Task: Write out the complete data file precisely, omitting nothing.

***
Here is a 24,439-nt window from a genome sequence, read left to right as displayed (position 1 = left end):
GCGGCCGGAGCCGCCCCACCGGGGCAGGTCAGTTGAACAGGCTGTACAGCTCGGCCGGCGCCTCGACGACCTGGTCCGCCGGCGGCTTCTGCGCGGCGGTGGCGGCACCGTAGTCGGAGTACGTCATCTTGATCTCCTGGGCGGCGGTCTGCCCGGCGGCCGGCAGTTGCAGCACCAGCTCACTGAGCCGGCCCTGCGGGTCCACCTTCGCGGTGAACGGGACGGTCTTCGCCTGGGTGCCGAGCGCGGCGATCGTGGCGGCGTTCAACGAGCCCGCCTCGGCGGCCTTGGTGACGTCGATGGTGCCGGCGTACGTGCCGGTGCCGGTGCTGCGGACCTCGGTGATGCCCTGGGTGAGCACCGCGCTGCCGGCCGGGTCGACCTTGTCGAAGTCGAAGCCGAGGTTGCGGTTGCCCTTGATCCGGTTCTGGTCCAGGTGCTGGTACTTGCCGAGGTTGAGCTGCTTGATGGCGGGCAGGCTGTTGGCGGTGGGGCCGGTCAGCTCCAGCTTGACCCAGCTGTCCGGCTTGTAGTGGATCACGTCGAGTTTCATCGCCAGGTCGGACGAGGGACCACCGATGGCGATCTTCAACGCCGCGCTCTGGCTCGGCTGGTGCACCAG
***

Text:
Here is a 24,439-nt window from a genome sequence, read left to right as displayed (position 1 = left end):
GCGGCCGGAGCCGCCCCACCGGGGCAGGTCAGTTGAACAGGCTGTACAGCTCGGCCGGCGCCTCGACGACCTGGTCCGCCGGCGGCTTCTGCGCGGCGGTGGCGGCACCGTAGTCGGAGTACGTCATCTTGATCTCCTGGGCGGCGGTCTGCCCGGCGGCCGGCAGTTGCAGCACCAGCTCACTGAGCCGGCCCTGCGGGTCCACCTTCGCGGTGAACGGGACGGTCTTCGCCTGGGTGCCGAGCGCGGCGATCGTGGCGGCGTTCAACGAGCCCGCCTCGGCGGCCTTGGTGACGTCGATGGTGCCGGCGTACGTGCCGGTGCCGGTGCTGCGGACCTCGGTGATGCCCTGGGTGAGCACCGCGCTGCCGGCCGGGTCGACCTTGTCGAAGTCGAAGCCGAGGTTGCGGTTGCCCTTGATCCGGTTCTGGTCCAGGTGCTGGTACTTGCCGAGGTTGAGCTGCTTGATGGCGGGCAGGCTGTTGGCGGTGGGGCCGGTCAGCTCCAGCTTGACCCAGCTGTCCGGCTTGTAGTGGATCACGTCGAGTTTCATCGCCAGGTCGGACGAGGGACCACCGATGGCGATCTTCAACGCCGCGCTCTGGCTCGGCTGGTGCACCAG